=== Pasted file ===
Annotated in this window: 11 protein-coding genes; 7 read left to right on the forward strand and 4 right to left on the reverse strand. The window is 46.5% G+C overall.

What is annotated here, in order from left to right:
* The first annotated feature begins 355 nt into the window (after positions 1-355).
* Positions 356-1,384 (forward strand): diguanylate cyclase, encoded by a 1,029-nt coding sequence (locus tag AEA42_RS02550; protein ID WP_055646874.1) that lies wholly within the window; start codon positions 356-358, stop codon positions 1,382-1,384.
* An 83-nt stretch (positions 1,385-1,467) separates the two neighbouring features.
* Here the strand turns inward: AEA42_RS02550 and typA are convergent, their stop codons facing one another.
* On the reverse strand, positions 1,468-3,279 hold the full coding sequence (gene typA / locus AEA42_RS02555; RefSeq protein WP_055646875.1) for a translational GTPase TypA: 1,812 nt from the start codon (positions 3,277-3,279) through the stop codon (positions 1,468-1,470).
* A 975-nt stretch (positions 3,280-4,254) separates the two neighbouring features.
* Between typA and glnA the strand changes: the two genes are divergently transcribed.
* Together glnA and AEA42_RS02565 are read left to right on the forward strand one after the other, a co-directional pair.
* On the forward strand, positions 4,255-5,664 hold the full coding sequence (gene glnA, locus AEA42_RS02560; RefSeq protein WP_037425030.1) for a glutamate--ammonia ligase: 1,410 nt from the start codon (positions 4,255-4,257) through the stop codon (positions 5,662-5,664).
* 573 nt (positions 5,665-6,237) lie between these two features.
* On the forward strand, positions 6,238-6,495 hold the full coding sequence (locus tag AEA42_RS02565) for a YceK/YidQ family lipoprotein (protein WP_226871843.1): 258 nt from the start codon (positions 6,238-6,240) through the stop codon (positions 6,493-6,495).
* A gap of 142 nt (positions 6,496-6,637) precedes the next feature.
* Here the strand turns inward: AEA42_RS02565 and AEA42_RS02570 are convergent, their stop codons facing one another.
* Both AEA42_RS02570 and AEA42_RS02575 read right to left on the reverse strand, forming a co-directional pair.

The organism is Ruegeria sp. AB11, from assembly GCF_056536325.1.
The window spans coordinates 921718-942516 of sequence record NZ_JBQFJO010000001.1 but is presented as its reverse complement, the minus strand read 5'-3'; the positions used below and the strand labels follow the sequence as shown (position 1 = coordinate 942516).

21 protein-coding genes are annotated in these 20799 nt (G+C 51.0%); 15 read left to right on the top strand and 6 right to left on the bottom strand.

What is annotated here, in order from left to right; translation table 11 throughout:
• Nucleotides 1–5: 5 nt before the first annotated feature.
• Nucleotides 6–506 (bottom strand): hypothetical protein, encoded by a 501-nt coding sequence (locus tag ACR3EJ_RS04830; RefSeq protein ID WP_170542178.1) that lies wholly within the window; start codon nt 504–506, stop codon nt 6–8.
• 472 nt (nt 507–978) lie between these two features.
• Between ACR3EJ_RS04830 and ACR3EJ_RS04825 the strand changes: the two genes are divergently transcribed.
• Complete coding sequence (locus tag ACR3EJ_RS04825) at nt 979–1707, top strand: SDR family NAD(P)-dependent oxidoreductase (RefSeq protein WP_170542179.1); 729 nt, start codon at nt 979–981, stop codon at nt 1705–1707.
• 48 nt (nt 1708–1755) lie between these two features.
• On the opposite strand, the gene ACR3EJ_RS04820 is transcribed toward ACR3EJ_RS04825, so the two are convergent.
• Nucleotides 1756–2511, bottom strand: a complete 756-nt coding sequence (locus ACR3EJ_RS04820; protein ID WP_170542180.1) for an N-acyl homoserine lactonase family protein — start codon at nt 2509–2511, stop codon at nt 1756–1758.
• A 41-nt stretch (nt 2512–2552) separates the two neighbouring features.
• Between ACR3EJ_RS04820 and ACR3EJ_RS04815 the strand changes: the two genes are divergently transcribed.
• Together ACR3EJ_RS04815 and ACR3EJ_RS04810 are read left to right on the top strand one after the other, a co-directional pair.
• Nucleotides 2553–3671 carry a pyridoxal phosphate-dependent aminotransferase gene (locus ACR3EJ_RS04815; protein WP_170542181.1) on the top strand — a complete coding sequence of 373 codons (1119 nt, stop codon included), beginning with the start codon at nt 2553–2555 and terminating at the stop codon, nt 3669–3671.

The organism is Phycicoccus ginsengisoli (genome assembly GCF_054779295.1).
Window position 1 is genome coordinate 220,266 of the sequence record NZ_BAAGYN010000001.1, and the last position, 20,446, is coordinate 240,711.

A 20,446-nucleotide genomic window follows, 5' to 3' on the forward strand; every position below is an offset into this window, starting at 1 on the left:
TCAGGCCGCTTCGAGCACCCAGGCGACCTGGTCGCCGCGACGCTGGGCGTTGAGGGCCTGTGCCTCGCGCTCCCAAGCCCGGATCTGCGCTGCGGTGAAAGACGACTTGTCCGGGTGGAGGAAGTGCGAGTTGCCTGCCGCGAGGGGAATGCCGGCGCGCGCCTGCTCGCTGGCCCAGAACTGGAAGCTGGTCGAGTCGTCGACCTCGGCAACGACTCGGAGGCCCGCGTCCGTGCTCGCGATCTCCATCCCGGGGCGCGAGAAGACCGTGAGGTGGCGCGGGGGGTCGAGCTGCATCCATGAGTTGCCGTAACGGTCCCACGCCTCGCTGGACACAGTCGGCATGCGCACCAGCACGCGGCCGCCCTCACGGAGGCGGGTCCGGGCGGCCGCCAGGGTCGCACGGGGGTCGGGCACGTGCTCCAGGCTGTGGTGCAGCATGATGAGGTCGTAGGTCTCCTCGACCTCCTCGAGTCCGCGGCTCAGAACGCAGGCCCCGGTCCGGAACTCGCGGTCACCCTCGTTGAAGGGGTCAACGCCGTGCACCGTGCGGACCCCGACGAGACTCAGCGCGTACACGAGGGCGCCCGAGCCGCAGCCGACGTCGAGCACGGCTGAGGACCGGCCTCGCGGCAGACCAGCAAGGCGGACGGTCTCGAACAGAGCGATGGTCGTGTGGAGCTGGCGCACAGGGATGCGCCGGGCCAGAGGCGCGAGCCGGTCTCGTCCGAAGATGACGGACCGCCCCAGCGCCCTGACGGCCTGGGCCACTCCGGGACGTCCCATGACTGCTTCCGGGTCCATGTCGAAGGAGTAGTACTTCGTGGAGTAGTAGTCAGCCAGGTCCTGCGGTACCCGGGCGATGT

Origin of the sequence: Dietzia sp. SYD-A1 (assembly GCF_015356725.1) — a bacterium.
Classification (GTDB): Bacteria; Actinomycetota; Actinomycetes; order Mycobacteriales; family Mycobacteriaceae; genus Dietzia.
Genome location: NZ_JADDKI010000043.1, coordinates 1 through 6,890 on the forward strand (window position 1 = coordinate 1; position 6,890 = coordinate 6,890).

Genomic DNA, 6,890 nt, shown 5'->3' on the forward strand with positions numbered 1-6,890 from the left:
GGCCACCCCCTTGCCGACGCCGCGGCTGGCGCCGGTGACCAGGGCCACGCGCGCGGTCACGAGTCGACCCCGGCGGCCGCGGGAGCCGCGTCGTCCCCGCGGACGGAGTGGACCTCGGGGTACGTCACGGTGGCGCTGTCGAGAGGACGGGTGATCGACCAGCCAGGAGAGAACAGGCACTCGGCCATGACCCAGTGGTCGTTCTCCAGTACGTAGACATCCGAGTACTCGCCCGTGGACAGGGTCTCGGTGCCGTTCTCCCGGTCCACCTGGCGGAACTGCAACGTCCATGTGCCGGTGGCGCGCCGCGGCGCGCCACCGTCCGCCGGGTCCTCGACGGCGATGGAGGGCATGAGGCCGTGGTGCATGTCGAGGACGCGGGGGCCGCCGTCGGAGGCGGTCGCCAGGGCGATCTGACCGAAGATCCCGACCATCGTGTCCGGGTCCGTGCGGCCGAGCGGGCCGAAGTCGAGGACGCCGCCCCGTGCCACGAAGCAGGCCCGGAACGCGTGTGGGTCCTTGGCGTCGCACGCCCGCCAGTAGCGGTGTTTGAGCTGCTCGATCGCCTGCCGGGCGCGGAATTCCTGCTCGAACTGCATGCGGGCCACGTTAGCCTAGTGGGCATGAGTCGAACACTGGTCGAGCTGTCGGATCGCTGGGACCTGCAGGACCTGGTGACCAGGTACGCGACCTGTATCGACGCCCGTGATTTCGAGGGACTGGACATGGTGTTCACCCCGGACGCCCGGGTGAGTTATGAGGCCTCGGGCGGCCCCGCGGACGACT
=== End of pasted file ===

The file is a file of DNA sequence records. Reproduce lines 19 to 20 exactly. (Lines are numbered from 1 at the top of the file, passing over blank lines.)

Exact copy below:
21 protein-coding genes are annotated in these 20799 nt (G+C 51.0%); 15 read left to right on the top strand and 6 right to left on the bottom strand.

What is annotated here, in order from left to right; translation table 11 throughout: